A deadlocked convention?

With the non-primary in Florida behind them, Democratic Presidential candidates have less than a week to prepare for what some are calling Tsunami Tuesday, when 22 states will hold primaries. A few weeks ago, the conventional wisdom was that the selection process for the Democrats would essentially end on this day with Hillary Clinton’s coronation.

Barack Obama’s stunning victories in Iowa and South Carolina have now changed all that. Instead of clear sailing for the Clintons back to the White House, it now increasingly looks like there will be a deadlocked convention. And this is something that very few people alive today have ever experienced.
A deadlocked convention happens when no candidate arrives with a majority of votes. A second ballot takes place — and delegates are free to vote for whomever they want. This could include the other candidates, or even people who are not candidates. Delegates keep on voting until someone wins a majority.
The most famous deadlocked convention took place in 1924. The Democratic front runners were William G. McAdoo of California and Gov. Alfred E. Smith of New York. Smith would later on become the party’s first Roman Catholic candidate for the presidency four years later, but in 1924, he came to the New York City convention with only 22% of the delegates. McAdoo was the front runner with over 39%. In subsequent balloting, McAdoo’s strength rose, as did Smith’s, but neither one was able to reach a majority.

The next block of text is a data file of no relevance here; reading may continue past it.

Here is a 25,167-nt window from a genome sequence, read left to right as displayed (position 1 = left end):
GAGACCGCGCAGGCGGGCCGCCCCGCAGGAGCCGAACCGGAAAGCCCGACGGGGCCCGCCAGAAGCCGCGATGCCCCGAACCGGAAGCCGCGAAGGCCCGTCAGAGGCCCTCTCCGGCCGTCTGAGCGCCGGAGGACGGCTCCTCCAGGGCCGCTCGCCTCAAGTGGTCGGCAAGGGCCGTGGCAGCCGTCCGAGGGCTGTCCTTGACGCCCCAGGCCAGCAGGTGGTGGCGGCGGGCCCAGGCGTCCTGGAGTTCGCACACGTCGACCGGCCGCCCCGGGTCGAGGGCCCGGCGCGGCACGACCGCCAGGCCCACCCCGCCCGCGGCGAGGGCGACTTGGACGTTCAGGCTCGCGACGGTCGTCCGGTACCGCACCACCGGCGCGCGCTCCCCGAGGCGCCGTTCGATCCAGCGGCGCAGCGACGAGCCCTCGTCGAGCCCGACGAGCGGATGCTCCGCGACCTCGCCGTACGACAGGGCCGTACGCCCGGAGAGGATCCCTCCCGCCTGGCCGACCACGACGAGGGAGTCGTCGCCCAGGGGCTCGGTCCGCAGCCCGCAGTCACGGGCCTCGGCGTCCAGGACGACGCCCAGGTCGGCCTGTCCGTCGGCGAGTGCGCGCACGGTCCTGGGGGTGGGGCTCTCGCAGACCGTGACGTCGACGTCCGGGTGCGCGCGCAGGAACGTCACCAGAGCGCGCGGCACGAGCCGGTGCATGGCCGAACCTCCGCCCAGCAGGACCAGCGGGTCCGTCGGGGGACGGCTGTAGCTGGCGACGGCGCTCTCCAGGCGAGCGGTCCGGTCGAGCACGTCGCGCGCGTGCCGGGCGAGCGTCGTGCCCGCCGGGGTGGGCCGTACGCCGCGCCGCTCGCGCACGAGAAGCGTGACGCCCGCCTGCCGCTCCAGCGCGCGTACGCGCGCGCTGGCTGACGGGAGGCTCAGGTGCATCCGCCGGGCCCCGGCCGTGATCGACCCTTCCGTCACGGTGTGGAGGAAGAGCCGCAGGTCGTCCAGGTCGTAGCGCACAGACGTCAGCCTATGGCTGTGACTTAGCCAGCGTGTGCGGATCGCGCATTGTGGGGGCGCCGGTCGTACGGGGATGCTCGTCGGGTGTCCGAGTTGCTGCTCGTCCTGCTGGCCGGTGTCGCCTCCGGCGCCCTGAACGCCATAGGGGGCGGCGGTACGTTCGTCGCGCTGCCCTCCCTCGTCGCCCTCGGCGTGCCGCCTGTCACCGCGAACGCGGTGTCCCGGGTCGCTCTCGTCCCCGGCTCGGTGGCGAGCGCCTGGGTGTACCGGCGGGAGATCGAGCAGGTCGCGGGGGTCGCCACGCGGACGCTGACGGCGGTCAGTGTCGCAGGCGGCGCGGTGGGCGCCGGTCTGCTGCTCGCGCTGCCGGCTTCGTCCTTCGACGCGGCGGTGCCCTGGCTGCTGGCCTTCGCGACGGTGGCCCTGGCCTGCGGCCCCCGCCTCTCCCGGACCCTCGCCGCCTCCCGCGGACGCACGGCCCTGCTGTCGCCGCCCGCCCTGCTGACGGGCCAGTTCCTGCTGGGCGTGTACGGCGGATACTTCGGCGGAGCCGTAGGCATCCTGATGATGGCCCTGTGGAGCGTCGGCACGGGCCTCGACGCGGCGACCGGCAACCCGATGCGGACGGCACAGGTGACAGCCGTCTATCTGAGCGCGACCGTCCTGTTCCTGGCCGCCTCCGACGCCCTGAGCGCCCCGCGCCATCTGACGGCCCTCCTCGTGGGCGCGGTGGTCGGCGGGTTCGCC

After one hundred rounds of voting, McAdoo’s vote had collapsed and Smith was up to nearly a third of the delegates. But delegates were tired of the war of attrition between the two rivals, and support emerged for a “dark horse” — the former Ambassador to Britain, John W. Davis. On the 103rd ballot, Davis won. He went on to be defeated by Republican Calvin Coolidge in the general election. Curiously, Coolidge never left his home to campaign, but won by a landslide.
Could history repeat itself? Unless one of the three current Democratic candidates withdraws from the race, this seems increasingly likely. Pressure is being brought by some on John Edwards to pull out, and rumours this week had Obama offering him a position in the cabinet as Attorney General. But Edwards himself keeps saying that he’s staying in the race until Denver. Maybe like John W. Davis, Edwards could turn out to be the compromise candidate that Clinton and Obama supporters agree upon.